As the second round of the 2022 Stanley Cup playoffs progress, the teams eliminated from the opening round will begin laying the groundwork for their offseason plans. Meanwhile, clubs that failed to qualify for the postseason are well into their preparations for the draft on July 7 and 8, the start of free agency on July 13 and the eventual resumption of activity in the trade market.

The salary cap will increase by only $1 million to $82.5 million for 2022-23. That could force cap-strapped teams into making cost-cutting trades while those with salary-cap space could hit the market seeking to bolster their rosters for next season.

Rebuilding teams, such as the Arizona Coyotes, could consider shipping out a key asset as they load up on draft picks and prospects for their long-term future. Meanwhile, a team that was eliminated from the that were eliminated from the first round, like the Minnesota Wild, could shop around for a deal that can keep them in the playoff hunt next season.

Here's our take on 10 NHL teams that should consider making a bold trade this summer. As always, you can express your opinions in the comments section below.

Anaheim Ducks

Pat Verbeek didn't waste time showing a willingness to wheel and deal. Within weeks after being named general manager of the Anaheim Ducks on Feb. 3, he traded pending free agents Josh Manson, Hampus Lindholm and Rickard Rakell for draft picks and prospects.

It's clear Verbeek intends to rebuild the Ducks' roster with young talent, that includes notables such as Jamie Drysdale, Troy Terry, promising Mason McTavish and 2022 Calder Memorial Trophy Finalist Trevor Zegras. He might not be done shopping some veterans to add to his stockpile of prospects and draft picks for this year and beyond.

On May 13, The Athletic's Eric Stephens reported there was speculation over whether John Gibson is willing to ride out Verbeek's rebuild. The 28-year-old goaltender is completing the third year of an eight-year deal with an annual average value of $6.4 million plus a 10-team no-trade list. He might not be keen to spend the remainder of his playing prime on a club that could be several years from playoff contention.

Verbeek might want to look into Gibson's value in this summer's trade market. There could be clubs willing to bet his goaltending stats will improve on a deeper roster with a better defense. If there's a chance he'll fetch a first-round pick, a highly-touted prospect or a promising young NHL player, it may be worth pulling the trigger.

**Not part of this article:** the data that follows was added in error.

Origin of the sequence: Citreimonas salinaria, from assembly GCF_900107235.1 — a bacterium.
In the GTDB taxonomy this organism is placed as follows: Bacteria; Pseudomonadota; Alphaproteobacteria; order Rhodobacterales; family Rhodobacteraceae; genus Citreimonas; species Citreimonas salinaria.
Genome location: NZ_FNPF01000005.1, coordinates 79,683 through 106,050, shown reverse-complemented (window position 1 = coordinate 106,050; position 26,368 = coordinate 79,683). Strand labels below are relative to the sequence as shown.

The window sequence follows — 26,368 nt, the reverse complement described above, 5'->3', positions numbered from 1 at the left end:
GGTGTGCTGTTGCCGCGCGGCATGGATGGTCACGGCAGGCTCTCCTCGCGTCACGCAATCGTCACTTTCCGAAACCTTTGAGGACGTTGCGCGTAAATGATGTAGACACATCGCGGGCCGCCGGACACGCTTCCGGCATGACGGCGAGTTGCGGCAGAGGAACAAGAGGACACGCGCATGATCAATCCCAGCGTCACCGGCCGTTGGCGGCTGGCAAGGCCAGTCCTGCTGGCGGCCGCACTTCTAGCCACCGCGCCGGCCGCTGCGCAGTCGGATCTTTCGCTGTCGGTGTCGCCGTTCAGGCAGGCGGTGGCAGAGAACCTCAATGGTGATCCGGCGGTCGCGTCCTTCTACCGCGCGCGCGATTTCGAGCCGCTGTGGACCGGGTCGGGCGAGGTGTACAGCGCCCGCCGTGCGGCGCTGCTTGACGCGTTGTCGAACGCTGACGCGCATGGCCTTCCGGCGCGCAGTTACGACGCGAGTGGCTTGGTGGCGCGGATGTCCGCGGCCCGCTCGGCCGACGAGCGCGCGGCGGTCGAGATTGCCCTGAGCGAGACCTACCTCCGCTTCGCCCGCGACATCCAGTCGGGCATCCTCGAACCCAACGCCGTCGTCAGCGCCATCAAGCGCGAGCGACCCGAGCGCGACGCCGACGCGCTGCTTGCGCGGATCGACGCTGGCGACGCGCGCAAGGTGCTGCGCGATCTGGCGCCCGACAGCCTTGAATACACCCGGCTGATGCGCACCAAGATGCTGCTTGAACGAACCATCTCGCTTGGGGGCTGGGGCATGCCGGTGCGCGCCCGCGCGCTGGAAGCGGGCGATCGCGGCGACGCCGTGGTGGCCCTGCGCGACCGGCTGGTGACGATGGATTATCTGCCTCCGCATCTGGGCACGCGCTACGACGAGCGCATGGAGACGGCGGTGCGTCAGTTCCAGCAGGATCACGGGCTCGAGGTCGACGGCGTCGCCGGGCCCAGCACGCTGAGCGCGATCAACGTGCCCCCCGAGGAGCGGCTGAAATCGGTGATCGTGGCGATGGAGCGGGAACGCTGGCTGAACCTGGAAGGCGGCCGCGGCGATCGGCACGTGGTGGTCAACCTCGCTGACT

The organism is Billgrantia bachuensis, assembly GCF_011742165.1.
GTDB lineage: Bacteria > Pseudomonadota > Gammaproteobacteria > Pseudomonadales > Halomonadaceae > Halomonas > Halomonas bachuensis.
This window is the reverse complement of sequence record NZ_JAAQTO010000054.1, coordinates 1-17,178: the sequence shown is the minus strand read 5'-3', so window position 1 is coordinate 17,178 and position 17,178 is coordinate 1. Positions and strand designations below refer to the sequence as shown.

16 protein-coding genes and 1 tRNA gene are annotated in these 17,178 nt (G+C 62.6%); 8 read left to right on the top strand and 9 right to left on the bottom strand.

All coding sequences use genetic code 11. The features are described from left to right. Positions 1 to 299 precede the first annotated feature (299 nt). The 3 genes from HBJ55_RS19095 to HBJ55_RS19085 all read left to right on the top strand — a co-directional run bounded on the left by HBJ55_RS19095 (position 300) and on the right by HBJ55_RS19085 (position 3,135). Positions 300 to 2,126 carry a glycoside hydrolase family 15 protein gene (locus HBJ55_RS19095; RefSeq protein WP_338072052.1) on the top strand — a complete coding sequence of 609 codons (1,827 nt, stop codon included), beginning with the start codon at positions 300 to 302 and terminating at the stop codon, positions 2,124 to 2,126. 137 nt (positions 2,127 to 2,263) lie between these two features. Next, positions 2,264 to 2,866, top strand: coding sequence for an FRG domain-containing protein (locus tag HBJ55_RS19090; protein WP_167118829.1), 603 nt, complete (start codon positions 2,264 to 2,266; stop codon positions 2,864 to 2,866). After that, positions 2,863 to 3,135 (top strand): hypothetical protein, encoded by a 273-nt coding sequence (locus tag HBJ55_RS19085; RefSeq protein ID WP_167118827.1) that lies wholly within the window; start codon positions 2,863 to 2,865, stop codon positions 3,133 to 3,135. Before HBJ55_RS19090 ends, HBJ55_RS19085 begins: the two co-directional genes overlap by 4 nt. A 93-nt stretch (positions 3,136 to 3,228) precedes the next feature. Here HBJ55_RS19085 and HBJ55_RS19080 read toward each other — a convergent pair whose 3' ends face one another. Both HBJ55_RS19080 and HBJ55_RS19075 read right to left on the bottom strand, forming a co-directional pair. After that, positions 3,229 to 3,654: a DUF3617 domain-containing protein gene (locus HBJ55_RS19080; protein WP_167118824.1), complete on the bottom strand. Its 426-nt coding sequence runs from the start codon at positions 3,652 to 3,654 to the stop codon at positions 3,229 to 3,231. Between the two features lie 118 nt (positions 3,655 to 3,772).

Arizona Coyotes

Since taking over as general manager of the Arizona Coyotes in September 2020, Bill Armstrong has been overhauling the long-struggling franchise. Last summer, he shipped out core players such as Darcy Kuemper, Oliver Ekman-Larsson, Conor Garland and Christian Dvorak for draft picks and prospects.

Armstrong's handiwork left the Coyotes with the league's second-worst record this season. However, those moves also gave him seven picks in the first two rounds of this year's draft, including three in the first round. He also has just $49.3 million invested in 17 players for 2022-23, leaving the Coyotes well-positioned to use some of those picks and his cap space to his advantage in the trade market.

Jakob Chychrun was a fixture in NHL trade rumors this season. Armstrong is expected to try again to peddle the 24-year-old defenseman, whose puck-moving skills and affordable $4.6 million salary-cap hit through 2024-25 should make him an enticing trade target this summer. He could seek at least a first-round pick, a top prospect and a promising young NHL player in return.

Armstrong should get a solid return for Chychrun to add to his deep pool of draft picks for this year and perhaps beyond. Meanwhile, he can use his plentiful cap space to target teams seeking to shed salary. He could acquire an expensive contract of an aging player provided a quality draft pick is included. He could also use that space to add young players who can be part of the Coyotes' future.

Boston Bruins

The Boston Bruins could be facing the end of an era if captain Patrice Bergeron opts for retirement. It could also lead to the potential departure of linemate David Pastrnak next summer via free agency. On May 18, The Athletic's Fluto Shinzawa recommended trading the 25-year-old right winger this summer if he seems uncertain about signing a contract extension.

Pastrnak is earning an annual average value of $6.7 million and is slated to become an unrestricted free agent next summer. Putting the high-scoring winger on the trade block this summer would certainly be a bold move but necessary if he's thinking about testing the market next year. Questions about his future with the club could be an unnecessary distraction.

Since 2016-17, Pastrnak's tallied 34-or more goals and 70-plus points five times in the last six seasons. He sits fifth in total goals (215) among all NHL skaters. The Bruins won't have any difficulty drawing trade offers for his services.

Pastrnak could be swapped for a return that includes a young center with first-line potential if the Bruins are thinking of retooling their roster. If a rebuild is in order, he would easily fetch a package of futures. That could include a high draft pick plus a top prospect or a promising young NHL player.